When I joined Fraser’s group, my intuition told me that there would be an enormous amount of opportunities emerging from the marriage of AMMs and polymer chemistry. And indeed, over the past two years, I have been able to investigate in great detail how to utilize artificial molecular pumps to produce polyrotaxanes with deft control over the number of threaded rings. The ability to precisely control the number of threaded rings installed onto any size-fit polymer chains, regardless of non-covalent bonding interactions between the rings and polymer backbones, opens many possibilities to fine-tune the mechanical properties of the resultant slide-ring polymer networks.
Another exciting research direction I am currently working on is to apply AMPs in the production of sequence-controlled polyrotaxanes by means of controlling the specific order of threaded rings. In the near future, I hope these research efforts will pave the way to our having complete control over monomer sequences in synthetic polymers and eventually realize this holy grail of precision polymer synthesis.
What has been a highlight of your time at Northwestern?
From a scientific perspective, I am glad that I am able to present the most recent progress from the Stoddart lab in terms of research on artificial molecular pumps to the whole community. From a personal perspective, I am grateful to learn from the best through everyday interactions with the Stoddart group members, including many talented graduate students and postdocs.
What has been the most challenging aspect of your work or your time at Northwestern?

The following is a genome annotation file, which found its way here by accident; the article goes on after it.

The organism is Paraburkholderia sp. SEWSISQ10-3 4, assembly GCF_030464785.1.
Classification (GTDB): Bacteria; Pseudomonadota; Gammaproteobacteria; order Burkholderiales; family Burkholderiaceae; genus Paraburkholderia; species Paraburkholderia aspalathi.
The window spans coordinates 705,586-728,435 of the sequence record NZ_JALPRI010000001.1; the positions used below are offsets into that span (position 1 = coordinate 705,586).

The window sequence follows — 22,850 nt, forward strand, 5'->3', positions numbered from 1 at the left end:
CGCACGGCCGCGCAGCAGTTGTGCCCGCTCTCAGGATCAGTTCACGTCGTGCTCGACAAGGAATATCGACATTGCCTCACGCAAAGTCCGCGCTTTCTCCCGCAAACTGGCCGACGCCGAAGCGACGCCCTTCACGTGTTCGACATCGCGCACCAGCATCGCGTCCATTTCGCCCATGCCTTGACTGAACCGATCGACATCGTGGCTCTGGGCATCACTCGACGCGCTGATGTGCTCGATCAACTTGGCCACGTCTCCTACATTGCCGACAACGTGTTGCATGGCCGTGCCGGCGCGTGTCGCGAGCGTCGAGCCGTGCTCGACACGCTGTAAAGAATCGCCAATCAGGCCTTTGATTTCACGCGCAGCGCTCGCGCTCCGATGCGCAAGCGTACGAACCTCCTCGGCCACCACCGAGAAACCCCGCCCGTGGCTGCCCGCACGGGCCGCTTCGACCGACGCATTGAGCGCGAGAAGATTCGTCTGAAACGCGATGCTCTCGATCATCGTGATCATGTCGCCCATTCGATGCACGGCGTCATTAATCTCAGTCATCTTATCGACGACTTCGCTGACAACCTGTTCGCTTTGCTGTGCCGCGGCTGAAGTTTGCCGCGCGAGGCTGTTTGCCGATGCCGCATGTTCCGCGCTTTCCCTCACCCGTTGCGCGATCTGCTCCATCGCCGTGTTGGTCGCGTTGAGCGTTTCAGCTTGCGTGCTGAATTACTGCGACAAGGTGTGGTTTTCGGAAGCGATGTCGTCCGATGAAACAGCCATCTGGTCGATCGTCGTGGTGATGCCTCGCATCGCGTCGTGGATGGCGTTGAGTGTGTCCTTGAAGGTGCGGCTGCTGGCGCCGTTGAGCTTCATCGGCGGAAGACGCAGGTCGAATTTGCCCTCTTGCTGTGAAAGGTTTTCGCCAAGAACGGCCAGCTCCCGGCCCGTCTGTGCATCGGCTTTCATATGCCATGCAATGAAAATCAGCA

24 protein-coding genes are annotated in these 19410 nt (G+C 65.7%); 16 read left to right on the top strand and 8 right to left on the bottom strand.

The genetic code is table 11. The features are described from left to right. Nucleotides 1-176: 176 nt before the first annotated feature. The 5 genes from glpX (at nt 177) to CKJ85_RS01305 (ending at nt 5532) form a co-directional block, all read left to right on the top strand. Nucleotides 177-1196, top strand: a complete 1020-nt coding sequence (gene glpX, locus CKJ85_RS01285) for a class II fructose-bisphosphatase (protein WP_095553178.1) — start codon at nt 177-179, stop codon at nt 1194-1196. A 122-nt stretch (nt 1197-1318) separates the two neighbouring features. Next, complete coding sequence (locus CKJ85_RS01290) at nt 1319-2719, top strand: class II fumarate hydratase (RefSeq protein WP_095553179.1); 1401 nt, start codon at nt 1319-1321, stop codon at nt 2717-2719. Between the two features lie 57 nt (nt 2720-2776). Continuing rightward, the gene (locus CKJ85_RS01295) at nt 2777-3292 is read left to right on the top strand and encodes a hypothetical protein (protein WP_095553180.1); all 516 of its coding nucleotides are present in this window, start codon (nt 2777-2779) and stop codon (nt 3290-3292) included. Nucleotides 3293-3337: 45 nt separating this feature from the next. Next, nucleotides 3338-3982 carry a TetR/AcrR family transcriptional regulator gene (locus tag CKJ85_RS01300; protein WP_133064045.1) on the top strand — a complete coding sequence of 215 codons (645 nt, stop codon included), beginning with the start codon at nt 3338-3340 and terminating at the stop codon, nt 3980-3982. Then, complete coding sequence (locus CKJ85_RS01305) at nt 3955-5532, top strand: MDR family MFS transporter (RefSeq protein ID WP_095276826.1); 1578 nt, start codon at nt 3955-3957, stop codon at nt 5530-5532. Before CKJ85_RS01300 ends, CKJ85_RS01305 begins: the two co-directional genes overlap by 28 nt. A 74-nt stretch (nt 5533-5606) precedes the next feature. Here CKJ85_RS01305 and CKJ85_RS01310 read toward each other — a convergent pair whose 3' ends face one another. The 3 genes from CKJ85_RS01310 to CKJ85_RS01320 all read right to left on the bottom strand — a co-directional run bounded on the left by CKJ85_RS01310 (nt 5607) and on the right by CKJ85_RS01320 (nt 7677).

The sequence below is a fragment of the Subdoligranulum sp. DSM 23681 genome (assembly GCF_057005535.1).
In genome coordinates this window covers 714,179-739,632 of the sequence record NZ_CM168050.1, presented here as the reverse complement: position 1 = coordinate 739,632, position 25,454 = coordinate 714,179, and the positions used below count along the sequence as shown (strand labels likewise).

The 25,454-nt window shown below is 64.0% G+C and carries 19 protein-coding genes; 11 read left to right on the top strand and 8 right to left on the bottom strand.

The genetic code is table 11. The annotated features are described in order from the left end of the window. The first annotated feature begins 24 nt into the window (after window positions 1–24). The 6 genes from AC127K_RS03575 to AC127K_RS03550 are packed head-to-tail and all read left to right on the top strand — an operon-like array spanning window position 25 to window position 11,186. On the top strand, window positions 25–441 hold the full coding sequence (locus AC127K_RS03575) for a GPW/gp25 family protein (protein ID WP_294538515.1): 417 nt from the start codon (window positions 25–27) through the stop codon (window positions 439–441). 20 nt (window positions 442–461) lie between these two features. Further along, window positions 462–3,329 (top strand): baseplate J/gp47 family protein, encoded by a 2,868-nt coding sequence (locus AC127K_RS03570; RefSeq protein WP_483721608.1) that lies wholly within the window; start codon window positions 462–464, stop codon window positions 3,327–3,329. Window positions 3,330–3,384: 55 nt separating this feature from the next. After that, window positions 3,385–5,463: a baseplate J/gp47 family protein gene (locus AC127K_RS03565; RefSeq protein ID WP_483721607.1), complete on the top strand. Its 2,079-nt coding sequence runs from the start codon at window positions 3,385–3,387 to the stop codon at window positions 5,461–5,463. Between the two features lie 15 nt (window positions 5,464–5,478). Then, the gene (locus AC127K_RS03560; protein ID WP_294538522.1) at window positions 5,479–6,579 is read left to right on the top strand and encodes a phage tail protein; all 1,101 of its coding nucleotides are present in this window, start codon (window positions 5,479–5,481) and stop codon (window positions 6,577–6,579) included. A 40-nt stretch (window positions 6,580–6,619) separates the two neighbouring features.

Being a polymer chemist by training represents both an opportunity and a great challenge to me since I had no prior experiences in supramolecular chemistry and artificial molecular machines. Thankfully, I am a synthetic chemist who enjoys making new molecules very much and has become quite good at it over time. By learning from many talented students and postdocs from Stoddart’s group, I have made myself comfortable with these exciting new research areas.
Can you tell me about your experiences either being mentored or mentoring others?
Over my academic training from undergraduate to graduate, and eventually to my postdoc here at NU, I have been grateful to many of my mentors and supervisors. I started my graduate study at CMU the same year that my PhD advisor Prof Kevin Noonan started his assistant professorship there. I learned a lot from Kevin, not only on how to conduct research but also how to run a newly established research laboratory. These experiences were extremely valuable for me to start my own independent academic career in the U.S.
I have also benefited tremendously from Sir Fraser because he is and will always be giving his full support to young researchers by offering us 100% freedom to explore our own research interests. The opportunity to serve as my own supervisor, design/conduct my own experiments, and write manuscripts from my own perspective is what I need the most to grow into an independent principal investigator in the future.
I was also fortunate to mentor many undergraduate and graduate students during my time at CMU and NU. I guess the biggest moment of joy for me is to be told that they will be admitted to their dream graduate schools, start their dream jobs, or simply follow their hearts to pursue happiness in their lives.
What are your hobbies outside of the lab?
I think it has been a good and useful practice to separate personal life from work. That means I try to devote 100% of my attention at work when I am in the lab and try not to worry about work at all when I am at home. The year 2020, however, has been challenging for me to do this. Outside of the lab, I enjoy watching sci-fi movies and exploring U.S. national parks with my family.